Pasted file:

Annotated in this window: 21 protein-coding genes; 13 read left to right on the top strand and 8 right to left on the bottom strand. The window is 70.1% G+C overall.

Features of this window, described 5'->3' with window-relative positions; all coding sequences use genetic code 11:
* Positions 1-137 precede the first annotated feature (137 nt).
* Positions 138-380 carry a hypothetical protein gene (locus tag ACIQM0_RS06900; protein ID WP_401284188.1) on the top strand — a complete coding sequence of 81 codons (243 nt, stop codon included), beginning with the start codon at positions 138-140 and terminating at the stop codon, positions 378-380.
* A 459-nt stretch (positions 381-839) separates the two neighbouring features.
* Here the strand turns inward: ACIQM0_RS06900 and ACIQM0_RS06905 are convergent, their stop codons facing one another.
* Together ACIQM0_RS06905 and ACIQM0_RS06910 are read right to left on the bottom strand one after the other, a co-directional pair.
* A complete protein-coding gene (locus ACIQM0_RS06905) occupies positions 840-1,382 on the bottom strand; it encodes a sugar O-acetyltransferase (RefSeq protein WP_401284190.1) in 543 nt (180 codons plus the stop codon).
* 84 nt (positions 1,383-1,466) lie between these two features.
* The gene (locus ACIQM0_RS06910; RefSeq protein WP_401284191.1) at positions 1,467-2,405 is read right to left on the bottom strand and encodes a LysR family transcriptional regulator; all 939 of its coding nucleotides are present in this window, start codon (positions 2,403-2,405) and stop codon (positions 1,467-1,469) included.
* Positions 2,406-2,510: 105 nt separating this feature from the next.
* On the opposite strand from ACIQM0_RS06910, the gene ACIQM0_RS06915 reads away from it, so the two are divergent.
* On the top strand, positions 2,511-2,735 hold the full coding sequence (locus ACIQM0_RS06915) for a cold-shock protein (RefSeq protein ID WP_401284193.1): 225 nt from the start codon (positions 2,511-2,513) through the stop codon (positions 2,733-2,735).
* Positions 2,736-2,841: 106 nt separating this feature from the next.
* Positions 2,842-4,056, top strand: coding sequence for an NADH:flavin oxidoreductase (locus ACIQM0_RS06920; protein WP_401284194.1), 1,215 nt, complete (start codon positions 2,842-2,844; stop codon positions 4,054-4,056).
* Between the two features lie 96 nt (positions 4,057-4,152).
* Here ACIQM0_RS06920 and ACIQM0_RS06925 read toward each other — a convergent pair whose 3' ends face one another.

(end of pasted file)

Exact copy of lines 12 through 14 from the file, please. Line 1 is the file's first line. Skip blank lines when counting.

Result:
* On the opposite strand from ACIQM0_RS06910, the gene ACIQM0_RS06915 reads away from it, so the two are divergent.
* On the top strand, positions 2,511-2,735 hold the full coding sequence (locus ACIQM0_RS06915) for a cold-shock protein (RefSeq protein ID WP_401284193.1): 225 nt from the start codon (positions 2,511-2,513) through the stop codon (positions 2,733-2,735).
* Positions 2,736-2,841: 106 nt separating this feature from the next.